Were not looking to be combative, Walbourn said. Were willing to talk through this process and find agreeable solutions for everyone. We have tremendous respect for probation and parole. But we want to make sure all the correct formalities are observed, and the public has the opportunity to be heard.

Neighbors also pointed out Kentucky Department of Corrections own policy and procedures in stating they should have been notified out of courtesy.

According to Construction, Renovation and Expansion Guidelines in Policy No. 7.1, All new facilities shall be planned with close communication and participation from the community where such facility is planned to be located.

The language states explicitly that the policy applies to all institutions and Probation and Parole.

In an email to WKYT on Wednesday, when WKYT first reported the states plan to relocate the probation and parole office, Department of Corrections Public Information Officer Lisa Lamb said the department has been in the process of relocating the office for a number of years due to the deteriorating condition of the building, and because they have outgrown the current space.

“In 2010, the building was required to evacuate after the Fire Department and the Building Inspector’s office determined three steel support posts had fallen and appeared that there were additional beams that were failing. In addition to structural issues, in January 2015 the Probation and Parole Safety Officer requested an inspection from the LFUCG code enforcement to review the safety of the building due to roof leaks, bursting pipes, and electrical concerns. The Lexington Probation and Parole office has inhabited this space since 1985. In 2012, staff from the Planning and Utilization Branch conducted an inspection that revealed that agency employees were doubled up (or more) in a number of offices and other areas. The report also confirmed the initial space design and subsequent expansions/modifications of the lease have produced conditions where a total renovation of the property could be necessary to accommodate current staff levels in appropriate space. In addition, the present facility includes space on three floors which results in duplication of certain areas (reception areas, copy stations, etc.) that reduces the amount of space available for staff. This facility also does not provide dedicated parking, therefore a separate lease for parking is required. If at any point the parking lease is not renewed or the renewal calls for a cost increase, the nearest available parking is eight city blocks away,” Lamb wrote.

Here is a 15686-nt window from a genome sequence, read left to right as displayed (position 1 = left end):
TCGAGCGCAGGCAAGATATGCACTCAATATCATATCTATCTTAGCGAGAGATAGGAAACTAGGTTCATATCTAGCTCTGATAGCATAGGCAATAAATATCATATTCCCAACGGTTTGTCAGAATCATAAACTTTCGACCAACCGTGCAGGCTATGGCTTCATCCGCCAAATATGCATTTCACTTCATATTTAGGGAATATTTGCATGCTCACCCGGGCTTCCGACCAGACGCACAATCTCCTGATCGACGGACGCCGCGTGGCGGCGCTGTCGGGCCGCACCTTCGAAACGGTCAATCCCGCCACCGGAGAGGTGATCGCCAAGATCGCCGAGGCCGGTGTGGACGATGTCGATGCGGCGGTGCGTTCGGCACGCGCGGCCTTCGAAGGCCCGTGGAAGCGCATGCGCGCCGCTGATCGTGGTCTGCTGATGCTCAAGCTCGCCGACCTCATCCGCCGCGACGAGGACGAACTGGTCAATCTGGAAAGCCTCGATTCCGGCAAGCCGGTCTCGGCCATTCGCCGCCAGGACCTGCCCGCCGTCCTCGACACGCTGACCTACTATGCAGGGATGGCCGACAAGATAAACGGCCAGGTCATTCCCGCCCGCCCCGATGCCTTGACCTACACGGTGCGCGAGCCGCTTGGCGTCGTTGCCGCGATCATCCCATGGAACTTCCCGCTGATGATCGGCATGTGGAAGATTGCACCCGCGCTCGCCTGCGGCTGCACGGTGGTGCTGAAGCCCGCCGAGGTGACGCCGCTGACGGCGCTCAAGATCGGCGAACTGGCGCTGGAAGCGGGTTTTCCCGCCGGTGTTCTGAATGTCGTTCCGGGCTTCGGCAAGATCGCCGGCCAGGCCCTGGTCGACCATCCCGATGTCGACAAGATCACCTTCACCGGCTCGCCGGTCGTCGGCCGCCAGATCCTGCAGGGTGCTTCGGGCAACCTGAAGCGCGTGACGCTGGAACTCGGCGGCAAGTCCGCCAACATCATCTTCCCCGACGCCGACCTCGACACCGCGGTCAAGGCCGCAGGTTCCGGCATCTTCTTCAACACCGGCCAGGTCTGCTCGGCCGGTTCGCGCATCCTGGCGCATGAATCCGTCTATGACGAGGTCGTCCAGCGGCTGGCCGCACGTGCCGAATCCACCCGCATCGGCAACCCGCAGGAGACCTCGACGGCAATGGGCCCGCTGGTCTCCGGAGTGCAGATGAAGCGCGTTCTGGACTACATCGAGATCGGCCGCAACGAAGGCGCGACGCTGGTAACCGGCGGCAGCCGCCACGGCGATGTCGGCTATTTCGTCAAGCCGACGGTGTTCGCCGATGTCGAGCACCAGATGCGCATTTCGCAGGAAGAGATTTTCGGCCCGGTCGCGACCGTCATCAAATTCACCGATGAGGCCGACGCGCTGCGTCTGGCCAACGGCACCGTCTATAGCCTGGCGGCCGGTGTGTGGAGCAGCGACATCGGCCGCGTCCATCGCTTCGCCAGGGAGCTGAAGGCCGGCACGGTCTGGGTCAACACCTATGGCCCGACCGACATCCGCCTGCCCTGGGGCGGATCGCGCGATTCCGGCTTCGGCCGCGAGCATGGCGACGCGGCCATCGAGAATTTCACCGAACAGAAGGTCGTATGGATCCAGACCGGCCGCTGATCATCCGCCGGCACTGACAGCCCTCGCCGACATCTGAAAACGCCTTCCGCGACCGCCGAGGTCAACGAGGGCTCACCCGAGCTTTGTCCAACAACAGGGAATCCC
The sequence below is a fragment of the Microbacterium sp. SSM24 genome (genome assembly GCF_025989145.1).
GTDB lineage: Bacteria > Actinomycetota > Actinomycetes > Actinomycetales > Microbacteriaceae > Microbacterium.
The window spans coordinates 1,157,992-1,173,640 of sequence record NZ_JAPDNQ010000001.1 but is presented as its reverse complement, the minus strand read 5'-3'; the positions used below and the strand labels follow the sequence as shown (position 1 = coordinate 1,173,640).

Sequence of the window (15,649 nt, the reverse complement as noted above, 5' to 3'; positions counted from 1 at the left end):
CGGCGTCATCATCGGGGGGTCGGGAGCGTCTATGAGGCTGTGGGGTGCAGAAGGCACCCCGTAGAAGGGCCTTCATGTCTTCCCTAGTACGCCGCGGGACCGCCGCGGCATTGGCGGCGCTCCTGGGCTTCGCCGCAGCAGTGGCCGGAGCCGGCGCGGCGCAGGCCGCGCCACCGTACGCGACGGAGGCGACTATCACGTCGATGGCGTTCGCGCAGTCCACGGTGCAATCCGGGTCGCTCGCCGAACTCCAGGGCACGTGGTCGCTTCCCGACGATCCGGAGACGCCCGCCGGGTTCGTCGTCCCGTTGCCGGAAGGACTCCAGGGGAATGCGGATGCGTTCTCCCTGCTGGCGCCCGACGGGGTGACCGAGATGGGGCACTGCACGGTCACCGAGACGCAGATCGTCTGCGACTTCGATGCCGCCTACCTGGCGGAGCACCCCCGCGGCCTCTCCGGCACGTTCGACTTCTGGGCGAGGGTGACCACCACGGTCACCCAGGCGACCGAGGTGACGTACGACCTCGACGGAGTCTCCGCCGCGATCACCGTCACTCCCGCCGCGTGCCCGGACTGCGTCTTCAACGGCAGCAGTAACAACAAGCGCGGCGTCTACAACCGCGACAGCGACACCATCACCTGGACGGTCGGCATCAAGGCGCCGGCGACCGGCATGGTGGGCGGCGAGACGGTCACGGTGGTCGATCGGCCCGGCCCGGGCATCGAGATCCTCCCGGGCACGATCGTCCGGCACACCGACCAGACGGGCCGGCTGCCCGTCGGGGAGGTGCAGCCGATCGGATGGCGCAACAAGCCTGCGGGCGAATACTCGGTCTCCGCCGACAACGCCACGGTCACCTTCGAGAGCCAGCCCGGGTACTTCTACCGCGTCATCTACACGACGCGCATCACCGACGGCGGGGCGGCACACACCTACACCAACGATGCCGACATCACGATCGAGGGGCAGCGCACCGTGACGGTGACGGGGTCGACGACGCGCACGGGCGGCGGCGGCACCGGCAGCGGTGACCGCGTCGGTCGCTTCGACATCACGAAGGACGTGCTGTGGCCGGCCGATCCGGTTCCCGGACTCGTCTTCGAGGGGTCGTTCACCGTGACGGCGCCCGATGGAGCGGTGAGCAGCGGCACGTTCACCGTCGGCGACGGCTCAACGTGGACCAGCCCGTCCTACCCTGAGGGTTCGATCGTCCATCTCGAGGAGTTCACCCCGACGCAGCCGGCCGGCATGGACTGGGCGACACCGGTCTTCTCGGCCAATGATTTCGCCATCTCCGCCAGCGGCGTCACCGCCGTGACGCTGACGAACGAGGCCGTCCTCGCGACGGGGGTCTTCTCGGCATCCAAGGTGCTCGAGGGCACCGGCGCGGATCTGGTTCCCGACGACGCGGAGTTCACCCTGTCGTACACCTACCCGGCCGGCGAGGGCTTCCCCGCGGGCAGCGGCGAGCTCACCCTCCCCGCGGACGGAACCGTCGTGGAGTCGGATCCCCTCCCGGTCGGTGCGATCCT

Lamb told WKYT that the property owner inquired early in the process about the proximity to the daycare facility located nearby. After seeking a legal opinion, Lamb said it was determined there are not any laws that govern the location of a probation and parole office.

Still, that doesnt make those who live in that area the least bit happy.

We are concerned about our property value, the safety of our property, and the safety of the people that live here,” said homeowner Matt Marlow.

The center, which falls in Lexingtons 10th District, is something that the councilwoman is also investigating.

My first thought was, why would you move something that is in such a centralized location out to the far south end of Lexington?” said Councilwoman Amanda Bledsoe.

Bledsoe says no one from the city was notified of the move.

Stan Lee, R-Lexington, says he wasn’t notified of the move either. Lee released the following statement:

“After receiving numerous calls from people living in the area, and also being contacted by Lexington Councilwoman Amanda Bledsoe, I reached out to the Department of Corrections who advised me that their agency was under no obligation to provide any type of notice to surrounding property owners, nor did they have to legally take into consideration the proximity of this center to school children or day care centers. I found that shocking.

While that may be the Department of Corrections’ policy, it is certainly not right when it comes to the placement of up to 3,000 parolees, which will no doubt include sex offenders, so close to a residential neighborhood, a daycare center and school children. I urge Governor Beshear, Secretary Michael Brown, and Commissioner LaDonna Thompson to take immediate action to address the concerns of everyone who will be impacted. If necessary, I plan on filing legislation in the 2016 session to address notification of people when something like a parole center is to be located near their subdivision,” said Lee.

Lamb says the Wellington Way location was selected after a lengthy process. She said state law requires them to request bids in order to acquire state property. She also said the Department has worked closely with the Division of Real Properties during this property acquisition.

Although another location was previously secured, that property owner notified Real Properties they no longer wished to enter into a lease agreement. Therefore, bids were again requested and the Wellington Way property near Palomar Center was the only bidder. The Wellington Way property has a greater amount of square footage as well has dedicated parking that is included in the property lease,” Lamb told WKYT.